One of the newest trends in motorcycling is the emergence of tourers, a.k.a. baggers, as the dominant individual street bike category. Riders are discovering that it’s a real plus if your bike not only looks stylish, but is also practical in that it can carry several days’ (or weeks’) worth of gear so you can go traveling. While Harley-Davidson has led that genre with its various Glide models, Victory, Indian and the Japanese manufacturers are also offering similar machines, often high-styled V-twin cruisers with fairings and cut-down windscreens, long flowing lines and those functional saddlebags.
There are two approaches to formulating these machines. In the great majority of cases, the manufacturer adds a fairing (with minimalist shorty windscreen rather than a taller one) and bags to turn a bare-bones V-twin cruiser into a ripped and stylish tourer. Sometimes, the bodywork and fenders are also stylized. The other approach is to begin with a dresser tourer and strip it down as Honda has done with its F6B, a stripped version of its Gold Wing GL1800 dresser.
For this test, we went on the road with a pair of these performance baggers, a stripped Honda F6B and a Kawasaki Vulcan 1700 Vaquero ABS SE, which is a ripped version of a bare-bones Vulcan cruiser. Note, however, that the company no longer offers a bare model of this big Vulcan. Which works best for you, ripped or stripped? Let’s find out.
The Honda’s saddlebags are built outward from the rear fender, and though their inner walls are convoluted in shape the bags hold a great deal. The Kawasaki’s bags are separate units bolted to the bike, and hold less. Both sets of bags open to the sides, which allows loose items to come tumbling out when you open them; those same items would easily stay put when dumped into top-opening bags. Many top-loaders also feature arched lids so you can cheat a bit by throwing your jacket liner in on top of your luggage on a hot day.
On the Road
Board these bad boys and you’ll notice that the Honda requires less effort to lift off its sidestand, though it is only a few pounds lighter than the Kawasaki (836 vs. 843 pounds wet). With its flat-6 motor and some of the fuel tank beneath the seat, the F6B carries its weight low, while the Vulcan’s tall V-twin motor dictates that it carries it higher.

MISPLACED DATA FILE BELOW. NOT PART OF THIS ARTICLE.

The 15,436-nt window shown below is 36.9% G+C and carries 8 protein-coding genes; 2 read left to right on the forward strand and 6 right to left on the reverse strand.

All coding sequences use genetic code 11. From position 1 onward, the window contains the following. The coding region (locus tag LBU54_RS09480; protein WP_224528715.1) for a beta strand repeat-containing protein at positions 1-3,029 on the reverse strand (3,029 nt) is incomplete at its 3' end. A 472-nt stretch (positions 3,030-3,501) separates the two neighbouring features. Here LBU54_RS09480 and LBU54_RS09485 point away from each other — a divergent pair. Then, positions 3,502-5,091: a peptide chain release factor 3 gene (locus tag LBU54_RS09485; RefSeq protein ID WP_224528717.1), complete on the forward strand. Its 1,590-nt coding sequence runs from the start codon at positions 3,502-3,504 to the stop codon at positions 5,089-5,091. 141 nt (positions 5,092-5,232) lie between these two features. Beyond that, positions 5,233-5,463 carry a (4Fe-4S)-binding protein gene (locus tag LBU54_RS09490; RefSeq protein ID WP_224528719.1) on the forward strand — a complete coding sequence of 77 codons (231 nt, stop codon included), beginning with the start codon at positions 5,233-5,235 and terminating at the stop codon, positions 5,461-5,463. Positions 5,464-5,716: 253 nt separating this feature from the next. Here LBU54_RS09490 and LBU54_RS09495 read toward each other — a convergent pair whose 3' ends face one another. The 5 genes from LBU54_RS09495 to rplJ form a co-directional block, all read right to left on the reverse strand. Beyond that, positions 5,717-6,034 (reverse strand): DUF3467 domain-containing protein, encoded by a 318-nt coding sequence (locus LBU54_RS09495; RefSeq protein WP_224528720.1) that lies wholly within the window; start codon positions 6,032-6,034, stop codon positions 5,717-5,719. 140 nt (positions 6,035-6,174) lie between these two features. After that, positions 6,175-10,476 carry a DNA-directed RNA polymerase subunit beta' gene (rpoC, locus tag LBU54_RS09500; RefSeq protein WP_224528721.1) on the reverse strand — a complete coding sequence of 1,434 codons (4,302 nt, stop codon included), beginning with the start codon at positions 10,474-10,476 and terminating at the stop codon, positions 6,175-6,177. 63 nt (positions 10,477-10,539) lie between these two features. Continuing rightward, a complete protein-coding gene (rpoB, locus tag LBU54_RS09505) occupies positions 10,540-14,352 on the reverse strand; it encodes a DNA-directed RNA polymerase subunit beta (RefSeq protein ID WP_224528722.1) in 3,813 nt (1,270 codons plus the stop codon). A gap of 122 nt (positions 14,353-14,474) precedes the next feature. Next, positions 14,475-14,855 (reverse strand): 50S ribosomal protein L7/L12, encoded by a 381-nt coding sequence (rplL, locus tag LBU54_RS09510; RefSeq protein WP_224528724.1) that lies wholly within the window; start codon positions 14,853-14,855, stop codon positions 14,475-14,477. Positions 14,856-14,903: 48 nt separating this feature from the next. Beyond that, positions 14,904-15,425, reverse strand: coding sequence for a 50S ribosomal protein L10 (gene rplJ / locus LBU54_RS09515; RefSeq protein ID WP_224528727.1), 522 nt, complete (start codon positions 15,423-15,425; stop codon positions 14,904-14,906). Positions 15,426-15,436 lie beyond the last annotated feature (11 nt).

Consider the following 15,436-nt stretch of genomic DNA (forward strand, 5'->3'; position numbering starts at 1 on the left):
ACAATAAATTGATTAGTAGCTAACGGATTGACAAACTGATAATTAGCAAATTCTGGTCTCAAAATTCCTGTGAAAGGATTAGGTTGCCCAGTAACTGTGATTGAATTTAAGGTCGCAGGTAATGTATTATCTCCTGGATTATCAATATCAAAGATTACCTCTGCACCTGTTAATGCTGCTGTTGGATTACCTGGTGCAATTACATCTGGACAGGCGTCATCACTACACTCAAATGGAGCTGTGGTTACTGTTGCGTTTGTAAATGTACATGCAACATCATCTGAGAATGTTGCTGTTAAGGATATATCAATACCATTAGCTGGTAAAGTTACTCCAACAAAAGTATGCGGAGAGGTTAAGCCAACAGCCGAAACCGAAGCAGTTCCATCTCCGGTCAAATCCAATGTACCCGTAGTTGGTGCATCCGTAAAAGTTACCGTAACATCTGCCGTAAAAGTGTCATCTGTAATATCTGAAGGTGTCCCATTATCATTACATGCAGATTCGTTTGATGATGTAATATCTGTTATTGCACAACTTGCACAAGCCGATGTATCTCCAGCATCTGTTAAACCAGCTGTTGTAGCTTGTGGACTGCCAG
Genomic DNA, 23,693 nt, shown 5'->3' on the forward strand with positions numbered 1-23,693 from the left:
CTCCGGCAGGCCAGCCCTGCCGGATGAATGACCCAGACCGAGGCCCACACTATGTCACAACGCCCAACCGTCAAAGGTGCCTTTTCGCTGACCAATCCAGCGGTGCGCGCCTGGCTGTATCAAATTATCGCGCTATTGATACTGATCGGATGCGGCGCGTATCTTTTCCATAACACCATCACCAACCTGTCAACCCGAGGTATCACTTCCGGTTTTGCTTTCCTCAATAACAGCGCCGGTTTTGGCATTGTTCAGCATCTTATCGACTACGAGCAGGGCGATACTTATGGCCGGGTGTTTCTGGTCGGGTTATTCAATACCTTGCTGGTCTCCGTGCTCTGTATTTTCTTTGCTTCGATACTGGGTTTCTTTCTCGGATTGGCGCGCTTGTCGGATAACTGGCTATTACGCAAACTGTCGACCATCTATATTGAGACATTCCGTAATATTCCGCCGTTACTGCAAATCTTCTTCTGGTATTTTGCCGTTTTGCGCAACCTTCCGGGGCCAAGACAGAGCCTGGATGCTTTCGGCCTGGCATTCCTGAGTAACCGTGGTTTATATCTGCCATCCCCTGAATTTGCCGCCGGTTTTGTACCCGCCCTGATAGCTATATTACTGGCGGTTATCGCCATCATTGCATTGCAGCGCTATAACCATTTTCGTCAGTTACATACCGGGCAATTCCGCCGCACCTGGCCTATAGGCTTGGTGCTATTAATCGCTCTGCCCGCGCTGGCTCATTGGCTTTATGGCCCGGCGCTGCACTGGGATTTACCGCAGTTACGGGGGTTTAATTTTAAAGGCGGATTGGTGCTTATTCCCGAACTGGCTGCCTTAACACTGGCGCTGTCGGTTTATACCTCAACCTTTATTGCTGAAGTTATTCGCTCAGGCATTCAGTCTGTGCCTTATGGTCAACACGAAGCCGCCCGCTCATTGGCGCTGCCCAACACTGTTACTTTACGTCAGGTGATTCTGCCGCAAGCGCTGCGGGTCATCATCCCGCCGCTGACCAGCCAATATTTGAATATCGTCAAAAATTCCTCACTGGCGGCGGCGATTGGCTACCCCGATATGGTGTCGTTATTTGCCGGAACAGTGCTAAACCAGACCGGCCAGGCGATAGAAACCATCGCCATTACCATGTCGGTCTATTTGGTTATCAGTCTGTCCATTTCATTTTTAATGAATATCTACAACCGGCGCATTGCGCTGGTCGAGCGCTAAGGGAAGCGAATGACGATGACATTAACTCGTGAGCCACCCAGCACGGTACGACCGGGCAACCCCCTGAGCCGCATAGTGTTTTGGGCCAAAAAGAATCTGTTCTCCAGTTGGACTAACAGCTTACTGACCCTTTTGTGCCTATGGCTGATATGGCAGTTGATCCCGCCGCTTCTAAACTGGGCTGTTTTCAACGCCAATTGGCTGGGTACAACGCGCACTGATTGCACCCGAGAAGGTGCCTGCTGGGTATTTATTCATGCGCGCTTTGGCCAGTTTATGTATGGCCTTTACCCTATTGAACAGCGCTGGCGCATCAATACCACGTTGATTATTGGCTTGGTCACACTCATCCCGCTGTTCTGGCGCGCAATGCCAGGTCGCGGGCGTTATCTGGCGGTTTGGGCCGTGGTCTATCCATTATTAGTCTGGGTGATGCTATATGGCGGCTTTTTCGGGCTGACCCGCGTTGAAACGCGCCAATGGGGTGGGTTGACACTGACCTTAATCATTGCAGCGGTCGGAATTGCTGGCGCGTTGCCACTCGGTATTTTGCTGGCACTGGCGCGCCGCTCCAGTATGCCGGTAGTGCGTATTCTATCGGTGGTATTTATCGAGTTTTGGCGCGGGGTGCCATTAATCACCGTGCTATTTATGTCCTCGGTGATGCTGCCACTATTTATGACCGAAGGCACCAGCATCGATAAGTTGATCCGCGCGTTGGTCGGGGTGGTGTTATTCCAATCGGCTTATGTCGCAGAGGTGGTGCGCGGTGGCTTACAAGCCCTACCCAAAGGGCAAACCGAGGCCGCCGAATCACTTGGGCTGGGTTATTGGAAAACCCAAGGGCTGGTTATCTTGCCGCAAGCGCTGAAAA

The Kawasaki provides a higher handlebar and the feet are positioned on floorboards set out front for a more traditional laid-back cruiser seating position. By contrast, the Honda rider has a lower bar with the feet positioned almost underneath for a sportier ride. Light them off, and you’ll notice the Honda’s smooth 6-cylinder whine as opposed to the Kawasaki’s thumping, big-twin chugga-chugga rumble. The Vulcan thumps away from a stop with a V-twin bass beat while the F6B zooms away with a welling roar.
When the road becomes twisty, the lighter Honda, with its weight carried lower, has a sportier, more mass-centralized feel. It steers lighter and changes direction more quickly than the Kawasaki. Though torquey V-twins are all the rage, the Kawasaki rider needs to downshift sooner and more often to keep the Vaquero’s motor in its happy place. The F6B rider just dials in power with the throttle, the 6-cylinder having a much wider powerband.
If you intend to carry a passenger, note that both are equipped with what are known as “gunfighter-style” seats, which consist of a dished rider’s portion with a higher and tapering passenger section. The Honda rider’s seat is wide, flat and firm, but in a supportive rather than in an unyielding sense. Its rear portion is likewise wide and flat, and incorporates passenger grabrails.